I hesitate to write to total strangers to ‘correct them’ but you may be pleased to know that your Collar House birthplace has no fascist connections at all. The house belonged to Reginald (Rex) Moseley who was one of 10 children of Joseph Moseley. All four boys went into the firm (India rubber manufacturers) which was founded by their g/father. The third of the brothers was indeed Oswald G.Moseley but he has no connection with the fascist who was Oswald E Mosley Bt.
      I have been researching a short book on Collar House as my mother was the midwife who commissioned theb operating theatre there in 1939.
      You may have done more research by now as the post is a year old but if not I hope to have the book in local libraries by this summer. I have some lovely photos from the war on and have traced the occupants back to 1780.
      best wishes

      • Mary Roberts, have you written the book re Collar House? I would be interested in it as my sister was born there in 1952.

  2. Pingback: Manchester’s radical history version 2.0 « Rupa Huq's Blog

  3. “Radical”!


    Nothing “radical” about all this nonsense – its as predictable as students and adolescents having posters of Che Geuevera, as powerless as tree huggers saying “no! no!” to tractors, and as juvenile as the Tooting Popular Front. Power to the Peoplllllle, eh boys? Come the Revolution, eh boys? lol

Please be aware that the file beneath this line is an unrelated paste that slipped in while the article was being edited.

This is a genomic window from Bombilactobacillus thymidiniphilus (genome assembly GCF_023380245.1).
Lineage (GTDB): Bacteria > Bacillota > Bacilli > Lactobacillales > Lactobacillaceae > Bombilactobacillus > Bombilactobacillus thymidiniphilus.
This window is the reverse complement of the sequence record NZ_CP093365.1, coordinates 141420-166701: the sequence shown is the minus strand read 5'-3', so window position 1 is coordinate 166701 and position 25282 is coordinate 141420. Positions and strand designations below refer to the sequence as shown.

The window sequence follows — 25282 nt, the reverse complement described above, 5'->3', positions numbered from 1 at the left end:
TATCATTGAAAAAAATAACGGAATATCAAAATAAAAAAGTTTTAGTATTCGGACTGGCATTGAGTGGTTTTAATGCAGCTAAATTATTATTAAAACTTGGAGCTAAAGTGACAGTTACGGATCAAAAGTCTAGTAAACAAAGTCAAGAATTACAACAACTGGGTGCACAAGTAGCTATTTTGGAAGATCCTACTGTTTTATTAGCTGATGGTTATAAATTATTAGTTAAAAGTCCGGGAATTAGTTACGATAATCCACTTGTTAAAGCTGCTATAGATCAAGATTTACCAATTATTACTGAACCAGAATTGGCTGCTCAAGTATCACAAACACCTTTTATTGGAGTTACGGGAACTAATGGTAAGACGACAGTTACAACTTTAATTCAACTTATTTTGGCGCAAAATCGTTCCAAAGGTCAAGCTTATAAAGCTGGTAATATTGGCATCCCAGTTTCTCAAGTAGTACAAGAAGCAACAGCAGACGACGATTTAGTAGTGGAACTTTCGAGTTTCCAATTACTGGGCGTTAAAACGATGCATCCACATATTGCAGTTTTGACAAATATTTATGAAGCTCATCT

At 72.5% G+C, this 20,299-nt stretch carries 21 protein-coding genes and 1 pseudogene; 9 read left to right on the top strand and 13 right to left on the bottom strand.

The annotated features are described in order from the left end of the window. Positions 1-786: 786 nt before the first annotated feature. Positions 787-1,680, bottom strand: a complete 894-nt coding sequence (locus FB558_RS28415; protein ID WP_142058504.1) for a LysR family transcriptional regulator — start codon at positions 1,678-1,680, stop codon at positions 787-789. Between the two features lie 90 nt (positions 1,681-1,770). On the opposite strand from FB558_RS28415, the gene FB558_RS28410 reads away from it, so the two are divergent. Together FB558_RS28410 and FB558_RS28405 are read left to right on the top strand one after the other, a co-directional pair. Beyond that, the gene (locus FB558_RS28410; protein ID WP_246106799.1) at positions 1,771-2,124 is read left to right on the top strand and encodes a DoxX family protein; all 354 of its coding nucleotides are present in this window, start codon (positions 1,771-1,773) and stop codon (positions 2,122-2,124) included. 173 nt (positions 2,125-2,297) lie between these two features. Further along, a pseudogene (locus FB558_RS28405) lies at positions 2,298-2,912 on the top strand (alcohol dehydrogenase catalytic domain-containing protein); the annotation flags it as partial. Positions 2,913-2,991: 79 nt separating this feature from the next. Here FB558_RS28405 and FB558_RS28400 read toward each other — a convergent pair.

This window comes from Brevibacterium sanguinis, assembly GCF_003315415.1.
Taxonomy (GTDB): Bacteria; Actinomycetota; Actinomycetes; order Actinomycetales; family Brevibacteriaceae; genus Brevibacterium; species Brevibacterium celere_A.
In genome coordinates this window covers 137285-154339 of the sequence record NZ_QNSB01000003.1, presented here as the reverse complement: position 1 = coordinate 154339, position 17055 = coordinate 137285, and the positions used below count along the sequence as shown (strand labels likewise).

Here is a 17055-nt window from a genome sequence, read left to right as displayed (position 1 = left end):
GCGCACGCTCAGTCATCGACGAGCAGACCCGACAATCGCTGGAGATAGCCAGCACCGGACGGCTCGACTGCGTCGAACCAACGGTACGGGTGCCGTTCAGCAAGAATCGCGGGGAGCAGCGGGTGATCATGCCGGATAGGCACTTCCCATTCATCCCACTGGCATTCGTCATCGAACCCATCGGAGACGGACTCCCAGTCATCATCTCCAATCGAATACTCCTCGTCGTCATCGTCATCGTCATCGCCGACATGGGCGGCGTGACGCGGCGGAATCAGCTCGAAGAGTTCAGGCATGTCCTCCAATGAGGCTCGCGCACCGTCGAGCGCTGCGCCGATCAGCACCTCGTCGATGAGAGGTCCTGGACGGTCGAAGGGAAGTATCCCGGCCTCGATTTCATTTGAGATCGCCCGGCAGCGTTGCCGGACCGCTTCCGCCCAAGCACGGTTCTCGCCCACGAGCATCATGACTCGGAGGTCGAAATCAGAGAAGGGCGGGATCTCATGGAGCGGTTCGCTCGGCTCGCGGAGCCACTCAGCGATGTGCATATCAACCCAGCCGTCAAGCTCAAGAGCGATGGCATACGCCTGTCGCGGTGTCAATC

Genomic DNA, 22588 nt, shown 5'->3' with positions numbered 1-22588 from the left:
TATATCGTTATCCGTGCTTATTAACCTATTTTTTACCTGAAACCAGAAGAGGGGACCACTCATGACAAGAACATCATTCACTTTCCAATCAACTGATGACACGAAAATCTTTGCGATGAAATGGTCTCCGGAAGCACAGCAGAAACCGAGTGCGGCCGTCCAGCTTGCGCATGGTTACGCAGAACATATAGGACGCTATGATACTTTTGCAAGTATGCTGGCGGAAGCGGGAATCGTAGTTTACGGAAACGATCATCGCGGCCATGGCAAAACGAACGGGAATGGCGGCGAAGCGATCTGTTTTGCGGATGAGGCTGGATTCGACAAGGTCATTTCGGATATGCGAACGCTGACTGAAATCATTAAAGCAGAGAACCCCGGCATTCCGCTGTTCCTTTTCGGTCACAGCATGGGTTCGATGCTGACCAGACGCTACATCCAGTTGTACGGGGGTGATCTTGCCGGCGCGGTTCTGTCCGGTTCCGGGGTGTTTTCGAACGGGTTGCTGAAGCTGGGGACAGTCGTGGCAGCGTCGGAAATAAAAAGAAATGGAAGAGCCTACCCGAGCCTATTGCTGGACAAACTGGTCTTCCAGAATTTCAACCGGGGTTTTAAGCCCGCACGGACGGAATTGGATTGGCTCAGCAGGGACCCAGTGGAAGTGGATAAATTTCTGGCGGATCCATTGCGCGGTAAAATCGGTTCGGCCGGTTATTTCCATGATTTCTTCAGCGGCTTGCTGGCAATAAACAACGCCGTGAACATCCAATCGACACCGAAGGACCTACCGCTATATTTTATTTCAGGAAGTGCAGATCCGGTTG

4. It’s great that Mosley’s black shirts got nowhere, but why be pleased that he was shouted down by the communists? We’re supposed to retrospectively cheer on a group of intolerant fascists against another group of intolerant fascists?

    • Hmm. British communists may have been naive or wilfully ignorant about Stalinism. I think the BUF knew exactly what Hitler and Mussolini stood for.

  5. fantasy stuff….Mosley’s party had thousands of members in Manchester, see the Steven Spielberg film archive and watch the film of the BUF marching through the city in the late 30’s.

    • I believe my father took part in protest against Moseley’s black shirts in Manchester in the late 1930’s, and I would appreciate any further details you have of these conflicts. Do you have any further information or a source I could look at? I couldn’t find the films you refer to in the archive; do you have the catalogue reference?